Thursday, September 13, 2018

Abbvie Dividend Stock Analysis

AbbVie Inc. (ABBV) discovers, develops, manufactures, and sells pharmaceutical products worldwide. The company was created in 2013, when Abbott Laboratories split into two companies – Abbvie and Abbott. Abbvie continued raising dividends to shareholders for the five years since becoming a separate publicly traded company. The company is a dividend aristocrat., with a 45 year track record of annual dividend increases.

GAAP Earnings per share have been largely flat since 2013. The company does provide reconciliation between GAAP and non-GAAP earnings however. The non-GAAP earnings have been increasing.

However, Abbvie is expecting GAAP adjusted earnings per share of $6.47 - $6.57/share in 2018. Based on those forward earnings, the stock seems attractively valued today.

The downside with Abbvie is that the company generates 60% of its sales and a larger share of profits from a rheumatoid arthritis drug called Humira. The drug’s patent expired in 2016 in the US and is expiring in 2018 in the European Union. However, due to the drug being a bio-similar, there are over 70 patents that provide some intellectual property protection until sometime in 2022 according to Abbvie.

Humira sales have been growing rapidly, and will likely continue going strongly, until competitors catch up to it. Abbvie projects that Humira sales will peak at $21 billion in 2020, up from $ 18.50 billion in 2017. It is possible that sales can continue growing at a healthy clip until 2022, after which they will start decreasing as competitors nibble at Humira’s market share. If the market it serves expands, or there are new uses for the drug, it is possible that sales can actually be maintained, even if we have increased competition.

I do not like the huge reliance on a single product, because it decreases the margin of safety factor. I also do not like the fact that this product will certainly face higher competition in the years to come. The third fact I do not like is that I do not see another blockbuster drug that will replace Humira’s sales after 2022. While there are many compounds in different stages of clinical trials, it would take several new drugs to compensate for the eventual loss of Humira’s sales.

As a dividend investor, I need growing earnings in order to have growing dividend income. If the current business model cannot be forecasted into the future, it may mean that the company may not be the type of buy and hold investment that can be safely be tucked into your portfolio. It may need more monitoring.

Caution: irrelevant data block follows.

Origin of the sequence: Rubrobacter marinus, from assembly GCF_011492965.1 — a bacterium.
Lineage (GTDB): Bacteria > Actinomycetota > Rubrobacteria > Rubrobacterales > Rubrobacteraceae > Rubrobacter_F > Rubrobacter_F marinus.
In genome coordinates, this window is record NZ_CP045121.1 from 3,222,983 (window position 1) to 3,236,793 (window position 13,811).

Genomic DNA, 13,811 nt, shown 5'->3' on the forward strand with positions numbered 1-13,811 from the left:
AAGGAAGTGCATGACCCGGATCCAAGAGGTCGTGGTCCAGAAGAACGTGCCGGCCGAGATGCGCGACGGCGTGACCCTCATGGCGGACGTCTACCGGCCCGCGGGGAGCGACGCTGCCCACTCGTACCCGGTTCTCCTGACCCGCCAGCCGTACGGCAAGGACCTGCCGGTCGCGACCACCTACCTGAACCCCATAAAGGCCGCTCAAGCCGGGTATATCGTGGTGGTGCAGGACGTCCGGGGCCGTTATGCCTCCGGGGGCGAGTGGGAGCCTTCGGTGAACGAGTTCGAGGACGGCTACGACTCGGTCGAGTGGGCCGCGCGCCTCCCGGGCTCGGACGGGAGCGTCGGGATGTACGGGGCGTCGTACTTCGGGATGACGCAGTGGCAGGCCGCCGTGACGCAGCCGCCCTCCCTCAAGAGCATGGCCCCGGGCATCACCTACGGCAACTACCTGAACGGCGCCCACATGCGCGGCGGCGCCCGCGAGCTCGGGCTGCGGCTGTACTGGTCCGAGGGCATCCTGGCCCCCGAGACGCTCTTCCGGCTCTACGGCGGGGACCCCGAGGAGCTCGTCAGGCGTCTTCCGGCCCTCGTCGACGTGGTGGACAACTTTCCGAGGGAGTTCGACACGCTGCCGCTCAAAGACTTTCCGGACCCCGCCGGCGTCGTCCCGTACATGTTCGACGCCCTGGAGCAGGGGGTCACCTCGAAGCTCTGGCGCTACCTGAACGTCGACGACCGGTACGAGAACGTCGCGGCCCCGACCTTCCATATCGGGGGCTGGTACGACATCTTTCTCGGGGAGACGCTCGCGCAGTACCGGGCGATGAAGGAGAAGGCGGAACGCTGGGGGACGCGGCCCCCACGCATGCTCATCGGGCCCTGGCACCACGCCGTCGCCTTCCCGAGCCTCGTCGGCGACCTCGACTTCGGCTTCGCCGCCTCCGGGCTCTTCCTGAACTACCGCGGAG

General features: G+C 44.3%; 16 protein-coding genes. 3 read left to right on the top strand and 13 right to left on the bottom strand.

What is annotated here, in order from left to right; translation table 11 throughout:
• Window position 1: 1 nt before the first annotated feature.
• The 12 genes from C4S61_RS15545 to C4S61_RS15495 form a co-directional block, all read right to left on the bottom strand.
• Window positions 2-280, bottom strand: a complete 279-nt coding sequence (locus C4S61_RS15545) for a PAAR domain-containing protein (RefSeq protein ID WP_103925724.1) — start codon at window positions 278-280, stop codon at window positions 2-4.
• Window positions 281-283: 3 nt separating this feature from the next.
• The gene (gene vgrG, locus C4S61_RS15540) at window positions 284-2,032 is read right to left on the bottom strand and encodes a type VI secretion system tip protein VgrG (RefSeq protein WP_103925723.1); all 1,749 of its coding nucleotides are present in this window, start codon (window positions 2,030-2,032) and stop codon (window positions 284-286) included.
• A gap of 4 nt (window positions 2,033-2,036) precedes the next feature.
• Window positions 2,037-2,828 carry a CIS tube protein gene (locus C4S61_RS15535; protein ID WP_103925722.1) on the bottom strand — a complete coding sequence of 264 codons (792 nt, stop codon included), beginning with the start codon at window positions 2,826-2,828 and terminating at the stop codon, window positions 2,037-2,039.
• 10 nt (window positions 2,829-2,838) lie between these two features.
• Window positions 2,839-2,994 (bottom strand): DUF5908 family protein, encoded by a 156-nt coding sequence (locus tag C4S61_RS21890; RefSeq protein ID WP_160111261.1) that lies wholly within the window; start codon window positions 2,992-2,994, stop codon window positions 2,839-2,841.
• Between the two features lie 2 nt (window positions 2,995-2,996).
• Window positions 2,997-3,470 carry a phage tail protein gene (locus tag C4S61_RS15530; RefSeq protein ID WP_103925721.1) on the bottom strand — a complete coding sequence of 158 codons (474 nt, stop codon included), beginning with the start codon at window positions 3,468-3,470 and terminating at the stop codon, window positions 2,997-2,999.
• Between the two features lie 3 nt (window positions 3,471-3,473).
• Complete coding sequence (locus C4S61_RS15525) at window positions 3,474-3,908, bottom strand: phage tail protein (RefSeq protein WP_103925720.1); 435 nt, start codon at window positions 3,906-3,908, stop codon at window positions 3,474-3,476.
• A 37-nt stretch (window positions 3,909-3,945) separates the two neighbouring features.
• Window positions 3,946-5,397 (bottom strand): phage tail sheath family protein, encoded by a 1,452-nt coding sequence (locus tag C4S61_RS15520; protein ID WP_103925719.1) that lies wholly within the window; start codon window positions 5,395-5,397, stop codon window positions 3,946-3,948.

On the other hand, others may argue that these headwinds are already priced into the shares. As a result, despite the problems that are expected to occur in the 2020s, investors will do ok and enjoy a high dividend income in the meantime. To put things in perspective, Pfizer faced its own patent cliff in 2011, when large drugs were set to lose patent protection, impacting future profitability. In 2009 the company bought Wyeth. Fast forward a decade from now, and the company's dividend has been restored after a dividend cut. Investors who bought Pfizer a decade ago have done pretty well for themselves.

Perhaps Abbvie could similarly acquire growth through acquisitions as well. Hopefully they do not overpay for those acquisitions, and do not decide to cut the dividend in the meantime.

The annual dividend per share has increased from $1.60/share in 2013 to $2.56/share in 2017. Based on its most recent dividend increase, the company’s forward annual dividend comes out to $3.84/share.

The dividend seems adequately covered based on forward earnings for 2018. The forward dividend payout ratio comes out to 59.40%. However, if earnings per share over the next decade end up falling off a cliff if Humira sales start decreasing, the dividend may be in a dangerous territory sometime in the latter part of the next decade.

I find Abbvie to be attractively valued today at 14.60 times forward earnings and yields 4.10%. While the future is unclear as to where future growth in sales will be generated after Humira, the stock can still deliver solid returns in the near term. Some may argue that the future uncertainty is somewhat priced in the stock already. That being said, the stock could still provide good entry points for investors on bad news.

I am glad I held on to my Abbvie and Abbott stock following the split in early 2013. However, I am unsure about adding more to Abbvie at present levels. Abbvie seems like a company that needs closer monitoring, because it is not the type of business where future growth can be taken for granted. On the other hand, the dividend seems sustainable at the moment, and will likely grow for the next four - five years at a high single digit rate. Investors today need to decide for themselves whether the current valuation is attractive enough to outweigh future risks. Either way, investors are getting paid generously to hold onto their Abbvie shares.

Relevant Articles:

Dividend Companies Showering Shareholders With More Cash
Turbocharge Income Growth with Dividend Reinvestment
Dividend Aristocrats for 2018 Revealed
Is Pfizer (PFE) a value trap for investors?
Should dividend investors hold on to Abbott (ABT) and Abbvie (ABBV) following the split?

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